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Gov's staff say job cuts will spur job growth

By James Call

http://stream.publicbroadcasting.net/production/mp3/wfsu/local-wfsu-951263.mp3

Tallahassee, FL – Florida lawmakers are doing a line by line review of Governor Rick Scott's first budget proposal. James Call reports members of a House subcommittee are questioning his assumption that cuts in taxes and government spending creates jobs.

Governor Rick Scott proposes cutting spending by 4.6 billion dollars and eliminating 86-hundred state government jobs. When he unveiled his spending plan he called it Florida's first jobs budget. Brett Raymond is a policy coordinator in the governor's office. He gave a budget presentation to the House government oversight subcommittee and fielded this question from North Miami Beach Representative John Julian about Scott's plan which would leave thousands of state employees without a job.

"Seven steps, seven hundred jobs in seven years. How does eliminating so many positions create jobs?"

"The question was asked of the governor the other day, Mr. Chair. He believes by shrinking government we are reducing the burden on the tax payer and on the business man. We are returning more dollars back to them so that they can create private sector jobs and those are the kinds of jobs that the governor would like to see created that is private sector. So that anyone who is let go from the state as they create jobs in the private sector he expects them to fill those."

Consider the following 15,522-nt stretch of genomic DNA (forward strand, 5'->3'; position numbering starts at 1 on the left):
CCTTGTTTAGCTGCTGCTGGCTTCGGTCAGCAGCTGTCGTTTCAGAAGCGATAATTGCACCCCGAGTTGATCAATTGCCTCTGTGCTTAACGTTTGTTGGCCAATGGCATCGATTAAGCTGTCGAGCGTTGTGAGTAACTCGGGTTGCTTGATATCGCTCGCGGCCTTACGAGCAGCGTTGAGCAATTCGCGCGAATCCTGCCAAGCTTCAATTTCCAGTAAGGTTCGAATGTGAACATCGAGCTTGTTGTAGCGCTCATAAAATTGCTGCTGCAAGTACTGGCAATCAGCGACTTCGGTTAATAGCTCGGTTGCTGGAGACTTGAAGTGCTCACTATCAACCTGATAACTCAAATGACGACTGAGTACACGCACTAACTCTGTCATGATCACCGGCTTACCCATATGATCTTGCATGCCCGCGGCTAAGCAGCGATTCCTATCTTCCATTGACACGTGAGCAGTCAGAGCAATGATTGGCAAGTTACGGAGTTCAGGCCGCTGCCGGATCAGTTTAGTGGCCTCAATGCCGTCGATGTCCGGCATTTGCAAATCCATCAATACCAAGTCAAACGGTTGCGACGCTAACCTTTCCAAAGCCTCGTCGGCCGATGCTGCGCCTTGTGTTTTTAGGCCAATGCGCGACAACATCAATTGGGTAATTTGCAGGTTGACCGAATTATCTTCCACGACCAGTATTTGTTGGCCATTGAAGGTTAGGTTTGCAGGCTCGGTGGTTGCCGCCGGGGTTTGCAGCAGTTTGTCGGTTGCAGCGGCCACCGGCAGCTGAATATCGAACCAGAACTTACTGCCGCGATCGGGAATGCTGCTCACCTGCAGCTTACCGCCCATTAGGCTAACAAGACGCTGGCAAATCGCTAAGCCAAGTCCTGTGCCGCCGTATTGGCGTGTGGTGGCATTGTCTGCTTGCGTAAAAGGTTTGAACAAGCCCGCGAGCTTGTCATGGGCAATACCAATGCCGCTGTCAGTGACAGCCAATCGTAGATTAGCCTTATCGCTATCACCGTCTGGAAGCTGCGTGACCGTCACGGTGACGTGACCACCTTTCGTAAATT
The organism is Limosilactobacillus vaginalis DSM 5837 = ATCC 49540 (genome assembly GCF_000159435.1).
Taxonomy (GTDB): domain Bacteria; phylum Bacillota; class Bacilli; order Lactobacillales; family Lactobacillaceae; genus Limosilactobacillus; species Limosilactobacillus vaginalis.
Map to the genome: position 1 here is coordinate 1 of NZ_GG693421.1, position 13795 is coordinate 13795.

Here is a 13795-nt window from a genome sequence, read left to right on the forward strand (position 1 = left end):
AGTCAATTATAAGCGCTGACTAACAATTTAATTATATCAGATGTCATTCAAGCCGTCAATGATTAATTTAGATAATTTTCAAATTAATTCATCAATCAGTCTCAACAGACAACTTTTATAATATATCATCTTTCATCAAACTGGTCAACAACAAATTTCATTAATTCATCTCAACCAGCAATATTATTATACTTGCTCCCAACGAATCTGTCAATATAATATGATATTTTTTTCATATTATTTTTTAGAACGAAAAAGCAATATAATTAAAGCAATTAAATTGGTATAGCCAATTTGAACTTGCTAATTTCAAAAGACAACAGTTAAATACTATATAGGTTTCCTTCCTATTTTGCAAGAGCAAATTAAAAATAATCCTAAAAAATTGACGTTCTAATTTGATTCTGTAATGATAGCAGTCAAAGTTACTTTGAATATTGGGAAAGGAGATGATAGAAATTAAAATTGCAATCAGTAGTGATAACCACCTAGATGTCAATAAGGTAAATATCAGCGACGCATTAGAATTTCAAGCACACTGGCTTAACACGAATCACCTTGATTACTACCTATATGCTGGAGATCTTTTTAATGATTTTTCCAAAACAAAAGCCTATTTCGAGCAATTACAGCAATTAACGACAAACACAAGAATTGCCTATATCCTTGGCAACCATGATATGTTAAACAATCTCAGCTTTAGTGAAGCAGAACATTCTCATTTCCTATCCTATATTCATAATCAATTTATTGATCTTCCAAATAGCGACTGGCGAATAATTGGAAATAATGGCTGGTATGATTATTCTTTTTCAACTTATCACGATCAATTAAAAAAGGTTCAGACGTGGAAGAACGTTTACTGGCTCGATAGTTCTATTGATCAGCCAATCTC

The governor's proposal would also cut property taxes by a billion dollars and the corporate income tax by 1.5 billion dollars over two years. The coupling of tax cuts with job creation led to this exchange between Julian and Raymond.

"If you help me to save money in a business I am already running very efficiently, streamlined and you help my bottom line. I'm not necessarily going to hire more people I'm just going to pocket more money, so. How do we create 700 thousand jobs?"

"You're competitor may want to make more than you and try to take what you are making away from you and he or she may take those folks who are no longer working for the state and expand their business thereby creating more revenue for the state if we need it and expanding the economy at the same time."

The state spending plan begins in July. In March, lawmakers will receive an official estimate on how much money the state will have to spend. The governor proposes spending 65 point 9 billion dollars next year. Committee members told Raymond they have a lot of questions about the plan.